Do you know what is as equally important as your car’s engine? The tires. Without properly maintained tires, your vehicle’s safety and performance will deteriorate. Even though the wheel is one of our earlier creations, maintaining modern tires may be challenging. That’s why in this comprehensive guide to tire care, we’ll go over some basic tire maintenance procedures. Let’s start!
Maintain Proper Tire Pressure
When the air pressure in your tires is too low, you may encounter challenges with your car’s acceleration, braking and steering. When the tires are cool and the time is right, you should check the pressure in your tires once a month. It may sound a little bit too much, but this should be done before each drive. Prepare yourself for the possibility that you will discover you need to fix the air pressure.
Rotate The Tires As Often As Possible
Simply rotating your tires every so often ensures that they will wear out more evenly throughout their lifetime, which can significantly extend their usefulness. You can probably guess that the location of your tires on the automobile has a significant impact on how quickly they wear out.
For instance, the front tires of a vehicle with front-wheel drive are the ones that are used to create power and move the vehicle ahead; hence, these tires wear out more quickly than the rear wheels. To a similar extent, the rear tires of a vehicle with rear-wheel drive will perform the majority of the work, and as a result, they will likely wear out more quickly than the front tires.
When rotating your tires, you need to take into consideration a variety of rotation patterns, since different types of vehicles cause tires to wear out in different ways. The rotation patterns are explained here:
- Front-wheel drive vehicles – take out the front tires and move them so that they are now on the back of the same side. Take the tires from the back of the vehicle and move them to the front of the vehicle on the opposing side. For instance, you should move the right front tire to the right rear position, and you should move the left rear tire to the right front position.
- Rear-wheel drive vehicles – The method for cars with rear-wheel drive is similar to the rotation pattern for vehicles with front-wheel drive, but it is performed in the other direction. Take the tires from the back of the vehicle and put them on the front of the vehicle on the same side. The next step is to move the front tires to the back of the vehicle, which requires you to turn the vehicle around. For instance, you should rotate your right rear tire to the position of the right front, and you should rotate your left front tire to the position of the right rear.
- All-wheel drive vehicle – To change the direction of motion for a vehicle with all-wheel drive, just rotate in a crisscross pattern. To put it another way, the left front tire of the car should move to the right rear side, and the right rear should move to the left front side.
Get Tire And Wheel Alignment
You know you have alignment problems when you have to hold the steering wheel at an odd angle just to keep the car going straight. In addition to uneven tire wear, other signs might include a vibrating steering wheel, a vehicle that pulls to one side, or both.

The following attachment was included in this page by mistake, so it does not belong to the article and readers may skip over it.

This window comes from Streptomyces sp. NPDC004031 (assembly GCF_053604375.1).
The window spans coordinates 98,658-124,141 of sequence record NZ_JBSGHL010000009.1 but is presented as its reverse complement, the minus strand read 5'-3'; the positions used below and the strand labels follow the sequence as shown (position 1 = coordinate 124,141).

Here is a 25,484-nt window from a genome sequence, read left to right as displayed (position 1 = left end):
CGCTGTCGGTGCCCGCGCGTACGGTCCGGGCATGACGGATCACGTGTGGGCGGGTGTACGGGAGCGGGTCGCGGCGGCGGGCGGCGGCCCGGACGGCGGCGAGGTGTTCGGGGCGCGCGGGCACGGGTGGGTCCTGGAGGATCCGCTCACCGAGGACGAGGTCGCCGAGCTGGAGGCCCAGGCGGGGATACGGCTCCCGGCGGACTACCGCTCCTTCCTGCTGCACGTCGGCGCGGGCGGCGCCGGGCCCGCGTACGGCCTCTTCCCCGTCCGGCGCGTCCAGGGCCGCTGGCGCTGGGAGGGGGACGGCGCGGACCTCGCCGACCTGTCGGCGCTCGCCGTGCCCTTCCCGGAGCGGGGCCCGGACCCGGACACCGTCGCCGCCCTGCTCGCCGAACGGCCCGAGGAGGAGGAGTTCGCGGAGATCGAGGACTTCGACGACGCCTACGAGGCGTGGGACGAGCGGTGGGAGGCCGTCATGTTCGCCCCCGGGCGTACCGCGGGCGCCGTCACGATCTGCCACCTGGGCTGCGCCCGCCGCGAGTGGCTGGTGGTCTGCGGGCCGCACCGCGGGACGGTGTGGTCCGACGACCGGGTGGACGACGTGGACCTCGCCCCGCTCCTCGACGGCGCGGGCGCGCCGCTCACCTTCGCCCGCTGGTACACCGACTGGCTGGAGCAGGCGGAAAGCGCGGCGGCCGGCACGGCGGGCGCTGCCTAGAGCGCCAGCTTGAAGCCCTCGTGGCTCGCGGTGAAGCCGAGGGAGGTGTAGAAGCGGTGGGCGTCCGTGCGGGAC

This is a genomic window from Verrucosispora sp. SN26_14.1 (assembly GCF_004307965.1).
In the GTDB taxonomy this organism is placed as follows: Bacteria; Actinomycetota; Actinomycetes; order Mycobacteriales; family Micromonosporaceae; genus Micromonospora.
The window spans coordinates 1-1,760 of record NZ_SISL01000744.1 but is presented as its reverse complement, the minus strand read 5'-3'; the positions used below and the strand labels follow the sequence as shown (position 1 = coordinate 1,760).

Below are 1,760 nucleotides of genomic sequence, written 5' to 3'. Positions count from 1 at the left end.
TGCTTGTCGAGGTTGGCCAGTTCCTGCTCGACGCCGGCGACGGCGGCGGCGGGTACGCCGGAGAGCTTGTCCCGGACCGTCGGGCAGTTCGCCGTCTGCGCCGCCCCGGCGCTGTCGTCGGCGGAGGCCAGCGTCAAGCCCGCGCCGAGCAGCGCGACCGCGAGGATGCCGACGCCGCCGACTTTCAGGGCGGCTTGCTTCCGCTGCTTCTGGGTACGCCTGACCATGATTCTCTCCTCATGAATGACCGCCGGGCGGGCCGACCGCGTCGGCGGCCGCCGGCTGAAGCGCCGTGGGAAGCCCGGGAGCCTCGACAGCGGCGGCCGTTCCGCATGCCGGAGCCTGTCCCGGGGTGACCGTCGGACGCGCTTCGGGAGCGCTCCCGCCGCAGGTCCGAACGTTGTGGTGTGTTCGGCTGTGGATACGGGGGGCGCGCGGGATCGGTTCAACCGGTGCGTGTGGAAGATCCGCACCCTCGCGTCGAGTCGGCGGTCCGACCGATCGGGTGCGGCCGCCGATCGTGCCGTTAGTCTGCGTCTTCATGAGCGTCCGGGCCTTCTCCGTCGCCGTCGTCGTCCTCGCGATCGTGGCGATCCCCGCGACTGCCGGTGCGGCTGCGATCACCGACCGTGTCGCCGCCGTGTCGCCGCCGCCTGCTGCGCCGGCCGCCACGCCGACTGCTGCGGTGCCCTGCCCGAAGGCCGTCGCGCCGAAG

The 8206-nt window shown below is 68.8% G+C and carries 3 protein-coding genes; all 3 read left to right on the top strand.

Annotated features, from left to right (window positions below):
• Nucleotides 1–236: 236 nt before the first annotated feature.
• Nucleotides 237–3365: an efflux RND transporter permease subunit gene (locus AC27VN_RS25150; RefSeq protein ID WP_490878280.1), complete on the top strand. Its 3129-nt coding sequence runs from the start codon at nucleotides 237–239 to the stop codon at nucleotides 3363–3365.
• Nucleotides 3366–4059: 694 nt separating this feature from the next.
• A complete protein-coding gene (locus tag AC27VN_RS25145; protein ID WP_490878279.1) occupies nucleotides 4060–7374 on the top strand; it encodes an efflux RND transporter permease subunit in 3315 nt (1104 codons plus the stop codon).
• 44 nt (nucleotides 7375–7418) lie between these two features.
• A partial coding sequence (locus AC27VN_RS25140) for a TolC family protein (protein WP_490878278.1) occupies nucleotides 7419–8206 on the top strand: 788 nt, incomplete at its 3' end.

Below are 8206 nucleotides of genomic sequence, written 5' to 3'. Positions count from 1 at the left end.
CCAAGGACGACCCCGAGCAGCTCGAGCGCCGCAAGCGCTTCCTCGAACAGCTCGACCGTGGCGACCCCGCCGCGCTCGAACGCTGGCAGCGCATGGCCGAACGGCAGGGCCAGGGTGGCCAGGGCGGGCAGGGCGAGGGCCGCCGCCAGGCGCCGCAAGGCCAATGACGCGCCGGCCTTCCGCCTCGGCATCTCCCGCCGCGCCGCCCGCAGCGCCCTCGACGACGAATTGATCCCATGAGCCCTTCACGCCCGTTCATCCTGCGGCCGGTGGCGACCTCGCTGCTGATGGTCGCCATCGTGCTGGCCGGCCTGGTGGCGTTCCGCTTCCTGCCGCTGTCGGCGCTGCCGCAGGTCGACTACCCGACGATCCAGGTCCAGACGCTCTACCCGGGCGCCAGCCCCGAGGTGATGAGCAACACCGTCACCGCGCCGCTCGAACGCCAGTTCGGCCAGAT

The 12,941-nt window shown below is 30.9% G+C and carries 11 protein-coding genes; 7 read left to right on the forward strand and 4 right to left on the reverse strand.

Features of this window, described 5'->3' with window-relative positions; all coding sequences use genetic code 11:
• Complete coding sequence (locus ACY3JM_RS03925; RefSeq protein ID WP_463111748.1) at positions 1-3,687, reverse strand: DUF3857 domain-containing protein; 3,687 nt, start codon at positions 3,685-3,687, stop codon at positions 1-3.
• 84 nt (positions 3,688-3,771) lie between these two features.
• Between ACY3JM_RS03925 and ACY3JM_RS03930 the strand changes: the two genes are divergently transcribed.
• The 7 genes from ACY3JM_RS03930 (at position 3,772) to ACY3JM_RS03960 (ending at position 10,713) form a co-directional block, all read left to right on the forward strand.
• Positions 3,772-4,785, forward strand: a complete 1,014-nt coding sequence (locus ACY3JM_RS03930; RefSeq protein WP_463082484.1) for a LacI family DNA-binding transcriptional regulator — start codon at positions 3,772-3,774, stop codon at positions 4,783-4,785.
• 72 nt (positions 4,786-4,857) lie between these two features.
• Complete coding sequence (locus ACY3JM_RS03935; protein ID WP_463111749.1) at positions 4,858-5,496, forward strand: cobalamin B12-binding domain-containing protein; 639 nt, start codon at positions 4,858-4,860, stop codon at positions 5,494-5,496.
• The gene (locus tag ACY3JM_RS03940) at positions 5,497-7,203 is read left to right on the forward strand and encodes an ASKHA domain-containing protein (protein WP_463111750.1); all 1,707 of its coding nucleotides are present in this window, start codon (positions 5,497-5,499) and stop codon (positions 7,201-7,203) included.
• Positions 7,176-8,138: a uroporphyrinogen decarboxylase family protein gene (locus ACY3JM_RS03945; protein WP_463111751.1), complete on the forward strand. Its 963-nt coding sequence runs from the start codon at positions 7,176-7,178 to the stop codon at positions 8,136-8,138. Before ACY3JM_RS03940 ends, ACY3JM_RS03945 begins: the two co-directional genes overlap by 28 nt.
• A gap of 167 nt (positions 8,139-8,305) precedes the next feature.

It’s easy to see how hazardous it would be to drive a car that wasn’t properly aligned. You run the danger of a blowout and it might be quite difficult to drive. As a result, if you’ve had any of the issues mentioned, it’s time to get an alignment.
And just what does it mean to get your tires “aligned”? A tire alignment is a process of adjusting the inclination of the wheel and tire assemblies concerning the vehicle’s suspension. Camber, caster, and toe are the three primary angles that an alignment addresses.
Balance Your Tires
Tires that aren’t balanced properly wear down quickly and prematurely. Tires should be balanced whenever they are replaced, rotated, or when new wheels are installed.
Change The Tires In Accordance With The Season
You should change the tires periodically throughout the year, just like the seasons change. Having both summer and winter tires is highly suggested. Various driving conditions call for different types of tires, thus manufacturers make them both. Use of summer tires in the winter and vice versa might cause premature tire wear.
Replace The Tires As Needed
If you want to know when you should change your tires, look no further than the tread. When the wear bar in your tire becomes visible, it’s time to change your tires. Do the Bluenose test if you are unsure of what to look for. Put a penny into the tread with the Bluenose’s sail pointing down. If the sails can be seen above the tire, it’s time to replace the wheels.
Don’t Spin The Tires Excessively
When your car becomes stuck in the snow, ice, mud, or sand, you should not spin the tires excessively. The tires might overheat and be ruined if you do this. Simply rock your vehicle back and forth slowly and gently to loosen it. When trying to push a stalled vehicle or using an on-car spin balance equipment, you should never stand close to or behind a spinning tire.
Your tires are an integral part of your car. They’re the sole protection from the road beneath when driving. In addition to maintaining your safety, regular tire maintenance may save you money. Properly cared-for tires have many perks, including increased longevity, reduced fuel consumption, enhanced performance, and, most importantly, increased safety!